Swiss voters’ approval of embryonic stem-cell research is being seen as a vote for medical progress and a boost for research.This content was published on November 28, 2004 - 18:27
Two-thirds of voters came out in favour of the proposal, but turnout was low at 36 per cent.
A committee of renowned scientists said the result was a vote of confidence in medical research and a positive sign for Switzerland as a centre for science and research.
It said voters had rejected an outright ban on research, opting instead for strict controls.
“I think voters recognised that the proposed law sets very strict conditions for stem-cell research,” said leading biologist Marisa Jaconi, who was the first in Switzerland to carry out research with human embryonic stem cells.
Jaconi told swissinfo that Sunday’s vote validated her research, which she conducts using imported stem cells, at Geneva University.
“Now we can go ahead with our project, and it gives us the possibility to import more cells and to use the surplus embryos stored in Switzerland.
“It will also make it easier to cooperate with other countries which have similar legal regulations,” Jaconi added.
The pharmaceutical industry welcomed the result, which it said gave patients hope for new cures.
Ruth Baumann-Hölzle, a theologian and ethicist who opposed the new law said she was surprised at the high approval rate of 66 per cent.
“I fear that future plans for embryonic research and the cloning of embryos will be speeded up,” Baumann-Hölzle told swissinfo.
She added that many voters were probably not aware that the poll marked an important step towards “reducing human life to the status of an object”.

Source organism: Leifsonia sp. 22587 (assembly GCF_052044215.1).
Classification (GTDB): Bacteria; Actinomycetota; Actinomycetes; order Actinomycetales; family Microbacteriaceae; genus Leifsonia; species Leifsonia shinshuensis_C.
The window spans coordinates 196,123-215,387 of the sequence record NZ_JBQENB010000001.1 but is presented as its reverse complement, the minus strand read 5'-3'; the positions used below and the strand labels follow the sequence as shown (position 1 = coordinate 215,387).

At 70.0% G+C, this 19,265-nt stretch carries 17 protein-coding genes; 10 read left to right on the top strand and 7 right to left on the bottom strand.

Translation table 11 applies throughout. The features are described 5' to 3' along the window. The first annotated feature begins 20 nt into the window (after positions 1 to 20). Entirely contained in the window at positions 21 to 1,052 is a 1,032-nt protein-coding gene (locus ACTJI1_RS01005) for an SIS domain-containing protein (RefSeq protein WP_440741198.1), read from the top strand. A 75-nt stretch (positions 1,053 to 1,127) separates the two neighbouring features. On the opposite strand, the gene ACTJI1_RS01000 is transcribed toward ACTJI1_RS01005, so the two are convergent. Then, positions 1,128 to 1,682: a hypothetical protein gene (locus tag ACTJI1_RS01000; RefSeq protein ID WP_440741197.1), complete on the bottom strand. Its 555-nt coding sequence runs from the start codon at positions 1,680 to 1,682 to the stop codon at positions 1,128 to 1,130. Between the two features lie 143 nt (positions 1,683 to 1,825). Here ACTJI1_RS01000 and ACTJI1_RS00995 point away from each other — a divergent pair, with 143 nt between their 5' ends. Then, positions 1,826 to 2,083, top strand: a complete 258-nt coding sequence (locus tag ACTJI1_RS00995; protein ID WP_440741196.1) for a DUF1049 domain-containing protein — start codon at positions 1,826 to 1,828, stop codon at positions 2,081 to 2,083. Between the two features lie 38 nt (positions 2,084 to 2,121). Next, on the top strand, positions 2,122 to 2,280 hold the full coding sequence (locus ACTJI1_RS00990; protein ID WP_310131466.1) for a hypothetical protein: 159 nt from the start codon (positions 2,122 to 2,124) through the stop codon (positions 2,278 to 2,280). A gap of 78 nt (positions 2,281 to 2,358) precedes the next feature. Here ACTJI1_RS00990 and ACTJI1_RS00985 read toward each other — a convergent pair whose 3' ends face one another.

Other opponents, notably from religious and pro-life groups, said voters probably did not consider the full ethical implications of the poll.
Critics of genetic engineering pointed out that the result was misleading because many voters did not cast their ballots.
They pledged to keep a close eye on future stem-cell research.
Overall turnout in the three issues being decided on Sunday was below average, at 36 per cent.
Analysts say the low percentage could reflect voter confusion given the complex issues at stake and conflicting arguments.
Apart from stem-cell research, the electorate also had the final say on a reform of the federal system and a new mandate for the federal government to impose taxes.
The law on stem-cell research passed with a two-thirds majority at the ballot box.
The approval rate was highest in canton Geneva at nearly 85 per cent, ahead of cantons Vaud (84 per cent) and Neuchâtel (75 per cent).
Catholic rural cantons Valais, Appenzell Inner Rhodes and Obwalden came bottom of the table with approval rates between 54 and 56 per cent.
swissinfo, Urs Geiser
66% of voters said yes to allowing stem-cell research under strict conditions.
Parliament approved the law last year but religious groups and leftwing critics of genetic engineering challenged the legislation to a nationwide vote.
The Swiss law is considered moderate compared with legislation in other European countries.
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